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Side effecting constants inside functions
Date: Tue, 20 Aug 85 02:52:22 EDT
From: Tim McNerney <TIM@MIT-MC.ARPA>
In CLtL, I can't find any mention of the issue of side effecting
internal constants. In Maclisp, NIL, Zetalisp, and presumably most
Common Lisp implementations, the function:
(defun withdraw (amount)
(let ((balance '(1000)))
(decf (first balance) amount)))
acts much like a lexical closure with a local state variable.
Thus, (withdraw 100) => 900, then (withdraw 100) => 800, etc. This
behaviour has always bothered me. Is this rather questionable style
condoned by Common Lisp?
This extremely questionable style is considered "an error" in both Maclisp
and NIL, which take the view that such constants are permissible to be made
read-only, and potentially made EQ to other constants which are EQUAL.
Efficiency aside, it would be cleaner for the semantics of a function
which side effects its internal constants to be as though a fresh copy
were made each time the function was evaluated, effectively making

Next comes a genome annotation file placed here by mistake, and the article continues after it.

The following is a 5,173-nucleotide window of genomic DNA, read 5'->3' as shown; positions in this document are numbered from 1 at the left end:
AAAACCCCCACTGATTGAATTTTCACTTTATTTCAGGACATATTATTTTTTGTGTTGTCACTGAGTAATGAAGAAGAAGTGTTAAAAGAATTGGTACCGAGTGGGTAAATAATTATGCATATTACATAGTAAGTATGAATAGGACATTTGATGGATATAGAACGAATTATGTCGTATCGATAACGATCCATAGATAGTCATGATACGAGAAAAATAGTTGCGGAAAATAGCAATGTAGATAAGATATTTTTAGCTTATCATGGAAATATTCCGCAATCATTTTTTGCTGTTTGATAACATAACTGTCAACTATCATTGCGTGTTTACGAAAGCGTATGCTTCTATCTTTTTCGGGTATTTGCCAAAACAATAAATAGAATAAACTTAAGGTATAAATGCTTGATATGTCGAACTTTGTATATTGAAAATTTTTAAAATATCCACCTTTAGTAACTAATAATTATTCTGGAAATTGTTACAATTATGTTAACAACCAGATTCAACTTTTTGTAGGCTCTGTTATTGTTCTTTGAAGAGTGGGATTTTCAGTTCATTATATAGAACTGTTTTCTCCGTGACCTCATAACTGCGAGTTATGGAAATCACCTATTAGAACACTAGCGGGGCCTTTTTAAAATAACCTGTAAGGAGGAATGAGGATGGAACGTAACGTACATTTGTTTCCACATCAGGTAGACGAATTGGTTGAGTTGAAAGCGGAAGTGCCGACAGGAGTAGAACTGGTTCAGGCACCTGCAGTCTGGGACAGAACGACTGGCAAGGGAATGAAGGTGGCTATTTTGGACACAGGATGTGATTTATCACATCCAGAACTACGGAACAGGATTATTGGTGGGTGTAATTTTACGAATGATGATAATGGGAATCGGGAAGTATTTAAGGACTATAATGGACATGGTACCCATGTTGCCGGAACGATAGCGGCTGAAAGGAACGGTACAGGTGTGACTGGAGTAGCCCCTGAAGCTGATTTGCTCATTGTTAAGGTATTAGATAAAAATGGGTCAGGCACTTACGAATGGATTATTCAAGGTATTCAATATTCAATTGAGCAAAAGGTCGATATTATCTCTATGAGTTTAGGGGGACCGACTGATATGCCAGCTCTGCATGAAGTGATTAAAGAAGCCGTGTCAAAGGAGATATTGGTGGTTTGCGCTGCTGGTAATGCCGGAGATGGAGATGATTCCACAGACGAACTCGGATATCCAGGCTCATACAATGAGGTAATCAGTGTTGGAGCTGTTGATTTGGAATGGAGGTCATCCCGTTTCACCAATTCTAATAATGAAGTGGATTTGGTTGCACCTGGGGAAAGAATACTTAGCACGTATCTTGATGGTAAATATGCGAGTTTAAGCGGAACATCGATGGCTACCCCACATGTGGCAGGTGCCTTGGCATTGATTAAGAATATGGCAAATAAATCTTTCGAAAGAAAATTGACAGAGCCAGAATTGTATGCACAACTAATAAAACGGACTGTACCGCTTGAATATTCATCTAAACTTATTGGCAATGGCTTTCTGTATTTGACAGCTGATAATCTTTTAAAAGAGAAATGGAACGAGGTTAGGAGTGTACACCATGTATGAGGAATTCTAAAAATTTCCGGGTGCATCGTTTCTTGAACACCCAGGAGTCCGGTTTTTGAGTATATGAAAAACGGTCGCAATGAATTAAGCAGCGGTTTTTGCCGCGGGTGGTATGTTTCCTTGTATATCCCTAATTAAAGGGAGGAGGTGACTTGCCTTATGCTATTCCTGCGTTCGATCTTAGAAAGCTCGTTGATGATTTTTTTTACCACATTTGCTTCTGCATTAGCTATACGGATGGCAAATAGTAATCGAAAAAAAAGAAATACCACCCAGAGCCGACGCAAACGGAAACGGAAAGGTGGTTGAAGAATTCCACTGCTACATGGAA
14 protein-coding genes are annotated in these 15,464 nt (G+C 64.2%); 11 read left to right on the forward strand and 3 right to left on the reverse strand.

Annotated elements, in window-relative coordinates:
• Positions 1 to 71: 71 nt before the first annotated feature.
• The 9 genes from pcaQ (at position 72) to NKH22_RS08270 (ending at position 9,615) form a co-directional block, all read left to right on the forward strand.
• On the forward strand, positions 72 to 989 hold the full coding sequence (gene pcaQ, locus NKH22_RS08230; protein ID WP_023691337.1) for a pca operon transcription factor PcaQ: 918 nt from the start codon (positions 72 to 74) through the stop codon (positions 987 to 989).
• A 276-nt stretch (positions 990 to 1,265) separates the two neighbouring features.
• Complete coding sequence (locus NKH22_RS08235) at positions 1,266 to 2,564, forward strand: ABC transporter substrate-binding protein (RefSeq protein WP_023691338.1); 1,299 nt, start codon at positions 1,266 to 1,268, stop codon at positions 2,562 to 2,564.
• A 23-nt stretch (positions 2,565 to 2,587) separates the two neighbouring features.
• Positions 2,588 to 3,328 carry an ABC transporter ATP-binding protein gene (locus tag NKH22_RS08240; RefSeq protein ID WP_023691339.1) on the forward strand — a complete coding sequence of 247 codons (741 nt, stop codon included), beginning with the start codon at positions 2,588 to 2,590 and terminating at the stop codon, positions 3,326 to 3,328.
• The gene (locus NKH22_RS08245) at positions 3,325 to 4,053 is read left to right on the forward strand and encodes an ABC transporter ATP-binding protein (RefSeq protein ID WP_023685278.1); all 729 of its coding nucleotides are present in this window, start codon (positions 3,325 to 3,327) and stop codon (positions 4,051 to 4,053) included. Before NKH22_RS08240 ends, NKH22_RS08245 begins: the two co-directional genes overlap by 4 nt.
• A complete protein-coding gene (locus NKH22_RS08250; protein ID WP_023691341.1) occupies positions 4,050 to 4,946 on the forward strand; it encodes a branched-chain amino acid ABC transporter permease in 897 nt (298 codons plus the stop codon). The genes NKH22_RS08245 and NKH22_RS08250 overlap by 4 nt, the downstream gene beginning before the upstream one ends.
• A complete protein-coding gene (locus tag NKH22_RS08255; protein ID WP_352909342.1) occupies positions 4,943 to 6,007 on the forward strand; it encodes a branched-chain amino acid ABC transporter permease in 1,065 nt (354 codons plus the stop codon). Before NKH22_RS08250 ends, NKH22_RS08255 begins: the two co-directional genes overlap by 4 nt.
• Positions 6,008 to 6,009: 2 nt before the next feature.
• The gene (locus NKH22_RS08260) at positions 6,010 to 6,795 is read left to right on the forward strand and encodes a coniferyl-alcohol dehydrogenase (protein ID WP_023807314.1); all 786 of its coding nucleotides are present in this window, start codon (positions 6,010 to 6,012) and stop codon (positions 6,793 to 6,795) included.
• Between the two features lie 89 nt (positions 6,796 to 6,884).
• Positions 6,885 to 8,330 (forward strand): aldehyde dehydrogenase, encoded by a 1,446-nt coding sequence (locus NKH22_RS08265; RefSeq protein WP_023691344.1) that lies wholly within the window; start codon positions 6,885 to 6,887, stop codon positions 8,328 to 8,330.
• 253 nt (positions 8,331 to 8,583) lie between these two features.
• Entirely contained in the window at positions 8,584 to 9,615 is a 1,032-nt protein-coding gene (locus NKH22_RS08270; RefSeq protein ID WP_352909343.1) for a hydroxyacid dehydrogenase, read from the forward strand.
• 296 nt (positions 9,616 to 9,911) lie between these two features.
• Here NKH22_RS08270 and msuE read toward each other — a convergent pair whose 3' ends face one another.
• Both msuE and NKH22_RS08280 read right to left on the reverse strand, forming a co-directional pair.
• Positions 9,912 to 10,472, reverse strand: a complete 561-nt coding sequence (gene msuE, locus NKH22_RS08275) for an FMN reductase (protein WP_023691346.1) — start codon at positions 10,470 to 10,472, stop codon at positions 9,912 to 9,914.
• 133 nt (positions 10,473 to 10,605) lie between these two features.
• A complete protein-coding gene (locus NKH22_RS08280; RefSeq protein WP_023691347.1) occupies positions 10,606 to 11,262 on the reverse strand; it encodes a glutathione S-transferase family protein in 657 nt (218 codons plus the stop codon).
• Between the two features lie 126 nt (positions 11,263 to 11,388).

'(1000) == (list 1000) and #(1 2 3) == (vector 1 2 3), etc. This way,
the above function would always return 900.
Please take 2000 mg of Thorazine, and 10 mg cogentin to counteract the
smooth muscle contractions which might ensue. This might help to reduce
the level of distortion in your perception.
If such a function is to behave as it does in Maclisp, there is a subtle
issue having to do with the interaction between the interpreter and the
compiler: Should COMPILE reset the local state of such a function?
(In NIL and Zetalisp it doesn't, but one can imagine that a "digested"
copy of the original lambda expression might be cached by the interpreter,
and that the compiler uses the original unscathed version).
In a standard Maclisp scenario of loading compiled code, purifying and dumping
the environment, this does not work. In NIL when the code is compiled this
does not work, as such constants in compiled code in NIL are cuurently ALWAYS
read-only. If i interpret "reset the local state of such a function"
correctly, NIL always does so, since currently the in-core compilatioin is
only a kludge of to-file compilation so no datastructure gets preserved.
Otherwise, NIL never bashes anything, and such things as cached macro
expansions performed by the interpreter have absolutely no effect on the
expansions performed by the compiler.
Glenn S. Burnout
p.s. I have a manic-depressive friend who, while i haven't seen him
in a number of years, i can probably track down if given a few hours.
He would no doubt have a good supply of thorazine, cogentin, and
lithium on hand.